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Flatmates and Romantic Partners

By: Beth Morrisey MLIS - Updated: 24 Jul 2010 | comments*Discuss
Flatmates flatmates And Guests

Romance can be lovely, but if you're the flatmate of someone who falls in love repeatedly - and feels free to share his or her space with each new partner - then no one would blame you for thinking it a bit inconvenient as well. But don't think about moving out (or kicking your flatmate out) quite yet. Instead, talk over your concerns with your flatmate and see if you can't come to some rational decisions regarding romantic partners.

Know Your Own Mind

Before you approach your flatmate to discuss his or her personal life, know your own mind regarding what is bothering you. Is it the number of romantic partners that turn up in your home? Is it that you don't like meeting new people over the breakfast table? Is it that a long-term partner routinely invades your personal space? Is it that you feel like you have a permanent new flatmate? Once you know what you are having trouble with you'll be more able to clearly address these issues with your flatmate.

Arm Yourself With Proof

Don't go overboard - you don't need to go around collecting forensic evidence about your flatmates' romantic partners but you may want to have a few facts on your side when you speak to your flatmate. For example, keeping track of how many times his or her partner has been over that week or month, how many different partners have greeted you in the morning or even if or how often your own guests have felt uncomfortable due to his or her romantic partners are all valid proof of your flatmates social habits. It may well be that your flatmate has never thought about the big picture and will be surprised to hear these statistics.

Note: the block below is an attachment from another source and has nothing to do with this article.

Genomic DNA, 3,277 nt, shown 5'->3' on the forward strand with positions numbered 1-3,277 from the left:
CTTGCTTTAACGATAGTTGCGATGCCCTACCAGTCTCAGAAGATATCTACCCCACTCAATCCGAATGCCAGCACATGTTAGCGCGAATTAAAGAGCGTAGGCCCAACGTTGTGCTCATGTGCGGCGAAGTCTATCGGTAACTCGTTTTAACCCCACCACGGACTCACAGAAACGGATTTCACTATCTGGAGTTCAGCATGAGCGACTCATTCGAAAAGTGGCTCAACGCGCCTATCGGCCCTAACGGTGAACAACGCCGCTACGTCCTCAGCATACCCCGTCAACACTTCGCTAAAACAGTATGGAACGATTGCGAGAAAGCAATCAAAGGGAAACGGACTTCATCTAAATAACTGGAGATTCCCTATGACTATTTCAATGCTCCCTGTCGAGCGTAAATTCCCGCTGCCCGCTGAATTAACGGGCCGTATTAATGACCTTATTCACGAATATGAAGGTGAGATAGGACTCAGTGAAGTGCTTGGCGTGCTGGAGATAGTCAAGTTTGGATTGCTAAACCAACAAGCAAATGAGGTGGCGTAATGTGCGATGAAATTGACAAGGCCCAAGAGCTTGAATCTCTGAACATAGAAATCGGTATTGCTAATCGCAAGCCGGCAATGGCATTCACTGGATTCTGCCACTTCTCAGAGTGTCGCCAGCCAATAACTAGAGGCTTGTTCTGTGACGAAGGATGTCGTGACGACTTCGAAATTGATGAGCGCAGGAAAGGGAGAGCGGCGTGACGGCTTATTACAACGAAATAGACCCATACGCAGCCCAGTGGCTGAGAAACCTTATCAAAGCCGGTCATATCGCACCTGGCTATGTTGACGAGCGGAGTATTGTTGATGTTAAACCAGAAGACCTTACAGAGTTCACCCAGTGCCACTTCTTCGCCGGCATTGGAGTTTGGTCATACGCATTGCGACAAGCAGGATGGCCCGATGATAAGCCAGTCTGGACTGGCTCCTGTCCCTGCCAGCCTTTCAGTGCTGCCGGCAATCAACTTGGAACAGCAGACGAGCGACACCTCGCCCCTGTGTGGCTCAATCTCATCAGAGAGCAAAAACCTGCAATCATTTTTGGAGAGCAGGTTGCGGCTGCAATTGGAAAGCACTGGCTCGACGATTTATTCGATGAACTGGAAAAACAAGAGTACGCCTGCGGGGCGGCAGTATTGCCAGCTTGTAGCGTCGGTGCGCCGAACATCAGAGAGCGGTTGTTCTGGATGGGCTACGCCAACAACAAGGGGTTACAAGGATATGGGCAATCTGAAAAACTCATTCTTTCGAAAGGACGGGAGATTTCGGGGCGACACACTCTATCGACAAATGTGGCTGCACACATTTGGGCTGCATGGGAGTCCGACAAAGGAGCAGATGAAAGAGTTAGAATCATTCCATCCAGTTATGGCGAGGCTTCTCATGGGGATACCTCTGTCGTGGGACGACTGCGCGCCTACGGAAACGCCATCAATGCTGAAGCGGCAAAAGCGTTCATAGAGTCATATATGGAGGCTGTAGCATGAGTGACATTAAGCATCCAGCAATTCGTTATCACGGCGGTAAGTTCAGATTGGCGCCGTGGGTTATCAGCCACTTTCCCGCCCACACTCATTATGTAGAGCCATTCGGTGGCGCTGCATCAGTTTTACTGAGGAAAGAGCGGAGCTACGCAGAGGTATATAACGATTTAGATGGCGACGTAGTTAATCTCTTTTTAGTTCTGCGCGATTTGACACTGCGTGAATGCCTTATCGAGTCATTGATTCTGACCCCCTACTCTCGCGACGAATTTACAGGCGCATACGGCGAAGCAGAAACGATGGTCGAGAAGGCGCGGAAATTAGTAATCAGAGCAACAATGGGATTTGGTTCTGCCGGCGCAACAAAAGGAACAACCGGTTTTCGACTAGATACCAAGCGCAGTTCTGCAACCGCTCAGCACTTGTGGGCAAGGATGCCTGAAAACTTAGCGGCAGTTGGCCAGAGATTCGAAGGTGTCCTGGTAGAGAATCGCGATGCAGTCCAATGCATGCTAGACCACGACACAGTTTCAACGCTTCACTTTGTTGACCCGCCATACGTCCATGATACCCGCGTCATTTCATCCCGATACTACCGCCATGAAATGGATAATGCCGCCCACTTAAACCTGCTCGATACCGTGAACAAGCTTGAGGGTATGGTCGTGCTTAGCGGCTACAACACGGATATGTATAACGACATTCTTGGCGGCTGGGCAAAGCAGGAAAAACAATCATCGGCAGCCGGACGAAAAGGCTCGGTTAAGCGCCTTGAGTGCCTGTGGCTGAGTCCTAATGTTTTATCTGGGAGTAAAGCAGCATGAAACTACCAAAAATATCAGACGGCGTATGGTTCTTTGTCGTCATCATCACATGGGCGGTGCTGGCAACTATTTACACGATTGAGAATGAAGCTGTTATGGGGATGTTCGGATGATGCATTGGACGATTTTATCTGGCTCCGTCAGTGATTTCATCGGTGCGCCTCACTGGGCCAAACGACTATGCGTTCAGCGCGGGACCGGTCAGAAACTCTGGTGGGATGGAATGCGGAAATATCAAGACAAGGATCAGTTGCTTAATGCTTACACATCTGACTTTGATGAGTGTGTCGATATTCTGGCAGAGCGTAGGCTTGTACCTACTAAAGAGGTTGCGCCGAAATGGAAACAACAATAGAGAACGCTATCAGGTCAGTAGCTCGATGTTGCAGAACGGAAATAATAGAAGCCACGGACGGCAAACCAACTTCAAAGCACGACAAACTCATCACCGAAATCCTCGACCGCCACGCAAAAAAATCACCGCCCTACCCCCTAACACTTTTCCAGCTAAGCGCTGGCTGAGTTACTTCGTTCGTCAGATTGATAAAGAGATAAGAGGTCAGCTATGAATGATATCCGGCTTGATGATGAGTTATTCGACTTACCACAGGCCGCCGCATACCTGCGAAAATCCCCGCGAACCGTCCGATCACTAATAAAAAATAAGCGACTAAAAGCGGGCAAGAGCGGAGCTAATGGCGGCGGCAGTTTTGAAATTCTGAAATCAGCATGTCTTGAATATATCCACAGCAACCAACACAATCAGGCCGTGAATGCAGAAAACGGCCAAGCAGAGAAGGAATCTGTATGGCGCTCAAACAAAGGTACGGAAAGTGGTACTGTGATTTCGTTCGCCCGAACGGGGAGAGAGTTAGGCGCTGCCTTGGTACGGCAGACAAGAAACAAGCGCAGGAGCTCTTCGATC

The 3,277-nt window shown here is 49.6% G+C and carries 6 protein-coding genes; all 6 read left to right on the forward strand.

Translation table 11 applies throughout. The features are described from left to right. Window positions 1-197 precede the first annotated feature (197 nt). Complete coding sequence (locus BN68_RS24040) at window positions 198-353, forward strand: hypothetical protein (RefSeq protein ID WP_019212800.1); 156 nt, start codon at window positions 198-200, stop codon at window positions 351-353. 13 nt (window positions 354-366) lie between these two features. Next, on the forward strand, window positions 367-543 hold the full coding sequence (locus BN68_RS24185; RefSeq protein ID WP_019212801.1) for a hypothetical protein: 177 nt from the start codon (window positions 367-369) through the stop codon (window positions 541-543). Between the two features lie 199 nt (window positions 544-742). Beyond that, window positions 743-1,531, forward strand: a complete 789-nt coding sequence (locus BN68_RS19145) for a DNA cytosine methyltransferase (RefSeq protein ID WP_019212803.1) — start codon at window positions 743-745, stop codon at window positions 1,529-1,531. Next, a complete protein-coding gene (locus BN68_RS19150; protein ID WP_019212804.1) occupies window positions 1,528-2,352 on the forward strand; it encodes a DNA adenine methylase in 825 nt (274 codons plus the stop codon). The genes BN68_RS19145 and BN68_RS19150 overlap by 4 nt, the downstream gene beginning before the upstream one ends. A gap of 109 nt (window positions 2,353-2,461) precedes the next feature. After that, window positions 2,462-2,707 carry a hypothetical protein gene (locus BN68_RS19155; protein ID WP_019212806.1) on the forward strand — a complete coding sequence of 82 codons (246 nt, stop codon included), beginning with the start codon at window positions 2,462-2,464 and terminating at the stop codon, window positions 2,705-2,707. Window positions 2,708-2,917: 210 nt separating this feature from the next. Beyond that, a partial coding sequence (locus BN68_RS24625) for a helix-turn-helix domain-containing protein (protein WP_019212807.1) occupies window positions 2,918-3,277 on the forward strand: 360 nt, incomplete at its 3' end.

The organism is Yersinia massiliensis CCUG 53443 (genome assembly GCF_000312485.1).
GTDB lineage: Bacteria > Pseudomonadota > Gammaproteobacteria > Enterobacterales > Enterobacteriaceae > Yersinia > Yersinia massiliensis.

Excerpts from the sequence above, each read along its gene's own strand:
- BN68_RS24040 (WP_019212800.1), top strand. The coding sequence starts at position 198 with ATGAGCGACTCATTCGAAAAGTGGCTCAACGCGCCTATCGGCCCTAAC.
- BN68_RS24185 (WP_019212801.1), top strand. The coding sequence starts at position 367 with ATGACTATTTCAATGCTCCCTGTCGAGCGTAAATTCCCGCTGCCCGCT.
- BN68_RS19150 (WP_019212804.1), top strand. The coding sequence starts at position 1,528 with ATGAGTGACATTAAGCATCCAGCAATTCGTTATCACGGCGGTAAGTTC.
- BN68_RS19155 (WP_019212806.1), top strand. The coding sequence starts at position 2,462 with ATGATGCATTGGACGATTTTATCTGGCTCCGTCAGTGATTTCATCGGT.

Be Ready to Compromise

It's highly unlikely that the minute you begin to speak your flatmate will renounce his or her amorous ways and give up bringing romantic partners home forever. It's far more likely that you'll both need to compromise a little on the subject. To make sure you get what you need, know exactly what you are hoping for before you even begin your conversation. If all you want is a night free from partners every now and then don't hesitate to say this. You never know, if you don't then your flatmate may end up feeling that you can't stand his or her partners and are asking for a complete ban.

Try to Make Friends

If your flatmate has become involved with just one partner it can help immeasurably if you try to make friends with this person. No one is asking you to become best friends, or even close friends, but being civil to each other and even being able to discuss work, school or common interests will likely make much of the time you spend together more comfortable for everyone. Though it may be tempting to judge this person by reputation or image, try to refrain. If you like and trust your flatmate then there's probably a good reason that he or she is attracted to this person and with a little bit of patience you'll probably figure out what it is. On the flip side, if you discover something truly disturbing about your flatmate's partner then he or she probably deserves to be told this information. It won't be easy, but think of it as protecting everyone's safety.

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